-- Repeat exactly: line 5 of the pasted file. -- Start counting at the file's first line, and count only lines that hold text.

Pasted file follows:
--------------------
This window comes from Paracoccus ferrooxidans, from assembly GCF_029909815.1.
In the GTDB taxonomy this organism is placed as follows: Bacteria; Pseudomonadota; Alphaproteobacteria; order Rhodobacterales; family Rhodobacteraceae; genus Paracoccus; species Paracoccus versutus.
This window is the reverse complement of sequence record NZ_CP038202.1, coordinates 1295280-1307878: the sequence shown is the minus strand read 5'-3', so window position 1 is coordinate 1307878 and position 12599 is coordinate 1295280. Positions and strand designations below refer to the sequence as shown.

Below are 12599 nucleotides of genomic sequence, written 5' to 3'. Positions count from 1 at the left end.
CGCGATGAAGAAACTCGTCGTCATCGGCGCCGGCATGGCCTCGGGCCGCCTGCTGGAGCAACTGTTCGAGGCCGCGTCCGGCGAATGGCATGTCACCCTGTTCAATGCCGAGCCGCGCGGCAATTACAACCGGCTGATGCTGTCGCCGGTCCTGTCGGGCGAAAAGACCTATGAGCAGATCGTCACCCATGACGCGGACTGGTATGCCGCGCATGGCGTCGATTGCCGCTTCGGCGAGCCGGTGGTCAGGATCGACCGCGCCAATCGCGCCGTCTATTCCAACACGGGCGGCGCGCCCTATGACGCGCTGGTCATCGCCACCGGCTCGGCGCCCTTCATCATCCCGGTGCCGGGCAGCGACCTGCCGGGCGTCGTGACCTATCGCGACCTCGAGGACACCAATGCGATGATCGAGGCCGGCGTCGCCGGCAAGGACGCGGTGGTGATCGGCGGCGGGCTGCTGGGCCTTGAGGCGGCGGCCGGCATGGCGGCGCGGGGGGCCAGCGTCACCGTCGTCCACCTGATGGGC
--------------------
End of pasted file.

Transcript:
CGCGATGAAGAAACTCGTCGTCATCGGCGCCGGCATGGCCTCGGGCCGCCTGCTGGAGCAACTGTTCGAGGCCGCGTCCGGCGAATGGCATGTCACCCTGTTCAATGCCGAGCCGCGCGGCAATTACAACCGGCTGATGCTGTCGCCGGTCCTGTCGGGCGAAAAGACCTATGAGCAGATCGTCACCCATGACGCGGACTGGTATGCCGCGCATGGCGTCGATTGCCGCTTCGGCGAGCCGGTGGTCAGGATCGACCGCGCCAATCGCGCCGTCTATTCCAACACGGGCGGCGCGCCCTATGACGCGCTGGTCATCGCCACCGGCTCGGCGCCCTTCATCATCCCGGTGCCGGGCAGCGACCTGCCGGGCGTCGTGACCTATCGCGACCTCGAGGACACCAATGCGATGATCGAGGCCGGCGTCGCCGGCAAGGACGCGGTGGTGATCGGCGGCGGGCTGCTGGGCCTTGAGGCGGCGGCCGGCATGGCGGCGCGGGGGGCCAGCGTCACCGTCGTCCACCTGATGGGC